It took Wendelin ten years to get her first book published. She said, “If I had known it was going to take ten years to get published, I almost certainly wouldn’t have made it.” For ten years she sent out queries and manuscripts. Every day she told herself, today could be the day. And that hope got her through. This sentiment, taken from a three-page chapter early on in the book, was so impactful that it influenced me to choose HOPE as my 2020 word of the year.
Lesson #3: It’s Okay to Talk About Money
We are often taught not to talk about money, that it’s rude. But how are writers supposed to successfully create a career (and pay their bills) if they have no idea how the system works? In the final section of the book, entitled A Peek Behind the Curtain, Wendelin shares the honest truth about publication schedules and payments and editors and agents and all the nitty gritty behind the scenes goings on that previously had been a mystery to me. This information is what I usually struggle to find in my ongoing game of hide and seek in the writing industry. But in this book, from the trusted source of a woman who has built a twenty-year-long career as an author, I was finally granted the answers I’d been searching for.
Hope in the Mail is slated for grades seven and up, and while I agree that middle school and high school students will be able to pull a lot of wisdom from these pages, I can’t help but feel like adults who’d like to write for children are the real target market. I think writers like myself will benefit most from these reflections and advice because we are hoping to follow in Wendelin’s footsteps. We are not reading this book so that we can write an outstanding narrative fiction piece for 3rd period English, we are reading it because we are trying to write stories that connect to the kids who are.
I’ll conclude this review with a final piece of wisdom from Wendelin because I am that writer, the one whose book deal fell through. And as I’ve sifted through the pieces of resentment and disappointment, it has been the words from this book, along with a healthy dose of self-confidence and persistence, that will see me through. To anyone else who has felt the same or who would really just like to sit down for a friendly chat about the writing life, do yourself a favor and put this piece of hope in your hands very, very soon.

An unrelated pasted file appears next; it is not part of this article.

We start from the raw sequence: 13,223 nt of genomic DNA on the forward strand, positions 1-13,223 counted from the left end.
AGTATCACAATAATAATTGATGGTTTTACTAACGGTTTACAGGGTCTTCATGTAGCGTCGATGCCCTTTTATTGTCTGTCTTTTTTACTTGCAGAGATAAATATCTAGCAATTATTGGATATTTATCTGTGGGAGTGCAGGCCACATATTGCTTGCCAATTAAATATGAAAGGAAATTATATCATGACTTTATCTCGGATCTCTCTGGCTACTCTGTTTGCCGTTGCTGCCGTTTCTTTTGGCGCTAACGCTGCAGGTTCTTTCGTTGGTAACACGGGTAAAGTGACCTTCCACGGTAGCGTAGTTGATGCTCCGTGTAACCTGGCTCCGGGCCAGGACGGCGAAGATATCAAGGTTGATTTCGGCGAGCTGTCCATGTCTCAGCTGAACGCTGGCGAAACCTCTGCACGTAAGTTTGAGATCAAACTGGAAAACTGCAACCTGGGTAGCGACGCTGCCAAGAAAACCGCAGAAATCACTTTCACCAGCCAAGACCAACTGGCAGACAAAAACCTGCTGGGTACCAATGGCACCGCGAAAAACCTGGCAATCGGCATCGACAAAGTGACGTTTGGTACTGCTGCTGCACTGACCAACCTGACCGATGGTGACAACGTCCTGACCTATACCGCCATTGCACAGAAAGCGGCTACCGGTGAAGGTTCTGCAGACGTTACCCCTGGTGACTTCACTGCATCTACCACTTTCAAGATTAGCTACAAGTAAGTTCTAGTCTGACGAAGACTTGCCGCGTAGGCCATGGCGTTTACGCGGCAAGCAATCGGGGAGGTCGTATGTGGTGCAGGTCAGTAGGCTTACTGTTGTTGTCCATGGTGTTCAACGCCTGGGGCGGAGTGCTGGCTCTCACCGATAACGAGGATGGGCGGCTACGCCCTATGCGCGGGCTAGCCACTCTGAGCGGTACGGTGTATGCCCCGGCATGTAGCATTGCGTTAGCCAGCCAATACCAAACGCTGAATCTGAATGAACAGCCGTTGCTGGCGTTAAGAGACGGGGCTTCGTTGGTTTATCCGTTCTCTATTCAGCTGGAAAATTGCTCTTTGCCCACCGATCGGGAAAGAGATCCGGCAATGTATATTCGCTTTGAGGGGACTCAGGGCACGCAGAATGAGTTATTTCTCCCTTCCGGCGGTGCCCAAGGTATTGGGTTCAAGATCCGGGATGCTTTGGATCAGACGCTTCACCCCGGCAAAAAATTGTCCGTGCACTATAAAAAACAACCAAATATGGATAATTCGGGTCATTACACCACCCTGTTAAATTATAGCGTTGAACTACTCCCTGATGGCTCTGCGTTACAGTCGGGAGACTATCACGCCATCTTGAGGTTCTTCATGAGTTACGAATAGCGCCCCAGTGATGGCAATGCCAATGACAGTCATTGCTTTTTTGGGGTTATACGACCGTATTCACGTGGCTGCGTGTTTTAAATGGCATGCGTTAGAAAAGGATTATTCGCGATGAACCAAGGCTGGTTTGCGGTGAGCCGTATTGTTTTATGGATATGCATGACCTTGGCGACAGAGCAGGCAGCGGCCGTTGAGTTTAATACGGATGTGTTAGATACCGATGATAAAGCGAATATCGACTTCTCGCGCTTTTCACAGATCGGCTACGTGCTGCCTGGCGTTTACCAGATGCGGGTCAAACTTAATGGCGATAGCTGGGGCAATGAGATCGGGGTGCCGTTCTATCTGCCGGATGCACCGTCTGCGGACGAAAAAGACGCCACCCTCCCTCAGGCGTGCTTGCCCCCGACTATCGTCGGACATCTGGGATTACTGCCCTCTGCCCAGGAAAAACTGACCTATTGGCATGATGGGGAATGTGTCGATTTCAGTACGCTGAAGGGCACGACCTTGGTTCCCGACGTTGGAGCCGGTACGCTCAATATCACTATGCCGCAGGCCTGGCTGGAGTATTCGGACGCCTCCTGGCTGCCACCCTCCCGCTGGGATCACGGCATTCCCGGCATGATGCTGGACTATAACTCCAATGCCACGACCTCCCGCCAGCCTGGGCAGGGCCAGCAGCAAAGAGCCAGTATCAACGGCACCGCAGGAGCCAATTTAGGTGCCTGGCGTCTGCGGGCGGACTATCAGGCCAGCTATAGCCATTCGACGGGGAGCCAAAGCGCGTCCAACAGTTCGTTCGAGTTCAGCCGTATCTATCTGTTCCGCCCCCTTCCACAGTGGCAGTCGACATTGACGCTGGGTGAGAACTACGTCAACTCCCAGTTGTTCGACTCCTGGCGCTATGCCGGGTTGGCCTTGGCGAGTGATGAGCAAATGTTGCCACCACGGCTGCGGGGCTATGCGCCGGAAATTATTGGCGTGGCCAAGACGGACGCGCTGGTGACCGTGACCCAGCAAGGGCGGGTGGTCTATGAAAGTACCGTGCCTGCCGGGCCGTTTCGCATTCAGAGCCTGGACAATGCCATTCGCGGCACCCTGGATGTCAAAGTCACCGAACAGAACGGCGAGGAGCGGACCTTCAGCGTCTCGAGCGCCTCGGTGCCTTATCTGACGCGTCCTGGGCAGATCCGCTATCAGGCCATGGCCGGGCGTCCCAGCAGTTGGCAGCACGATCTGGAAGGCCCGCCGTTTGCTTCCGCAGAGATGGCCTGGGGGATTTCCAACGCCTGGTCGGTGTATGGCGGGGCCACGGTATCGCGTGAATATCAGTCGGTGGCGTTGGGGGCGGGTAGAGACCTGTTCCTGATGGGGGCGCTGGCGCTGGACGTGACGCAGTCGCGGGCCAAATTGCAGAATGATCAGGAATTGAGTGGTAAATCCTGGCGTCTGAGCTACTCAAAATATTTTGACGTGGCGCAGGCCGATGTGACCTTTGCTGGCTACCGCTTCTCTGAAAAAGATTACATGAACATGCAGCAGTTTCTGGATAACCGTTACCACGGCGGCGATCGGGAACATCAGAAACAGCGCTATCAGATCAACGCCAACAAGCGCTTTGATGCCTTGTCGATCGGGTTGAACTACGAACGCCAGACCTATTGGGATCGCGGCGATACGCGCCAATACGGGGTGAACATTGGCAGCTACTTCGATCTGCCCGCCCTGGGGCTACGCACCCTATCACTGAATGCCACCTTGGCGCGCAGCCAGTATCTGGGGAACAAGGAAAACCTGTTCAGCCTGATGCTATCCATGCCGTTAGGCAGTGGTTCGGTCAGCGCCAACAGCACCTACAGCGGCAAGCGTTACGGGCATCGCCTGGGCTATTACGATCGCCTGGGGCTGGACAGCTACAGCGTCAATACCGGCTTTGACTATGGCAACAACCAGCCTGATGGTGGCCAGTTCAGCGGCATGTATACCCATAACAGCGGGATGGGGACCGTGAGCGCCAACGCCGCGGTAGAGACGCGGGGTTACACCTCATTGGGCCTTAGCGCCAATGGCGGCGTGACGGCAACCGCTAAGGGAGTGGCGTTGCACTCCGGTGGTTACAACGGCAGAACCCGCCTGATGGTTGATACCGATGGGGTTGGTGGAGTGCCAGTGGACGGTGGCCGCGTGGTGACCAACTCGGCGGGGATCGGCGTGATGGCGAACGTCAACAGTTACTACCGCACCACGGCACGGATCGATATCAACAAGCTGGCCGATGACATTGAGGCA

About Amanda Zieba. Do you want to know the best thing about a story? Everyone has one to tell. And that’s why, as a word nerd, Amanda has the best job in the world. In addition to writing nine books for children and adults, she works to help other writers tell their own stories through classes, workshops and retreats. Amanda is a critique leader and board member of the Mississippi Valley Writers Guild, and also a member of the Society of Children’s Book Writers and Illustrators. She lives in Wisconsin, with her husband and two sons. Visit her online at AmandaZieba.com
Write Now! Coach Rochelle Melander is a certified professional coach and experienced publishing strategist. She is the author of eleven books, including Level Up: Quests to Master Mindset, Overcome Procrastination and Increase Productivity. She provides solutions for people who feel stuck, overwhelmed or confused by the writing and publishing process. She is the founder of Dream Keepers, a writing workshop that supports teens in finding their voice and sharing their stories.
A note on the links: Yup, some of them are affiliate links. And I encourage you to buy your next book from your local independent bookstore!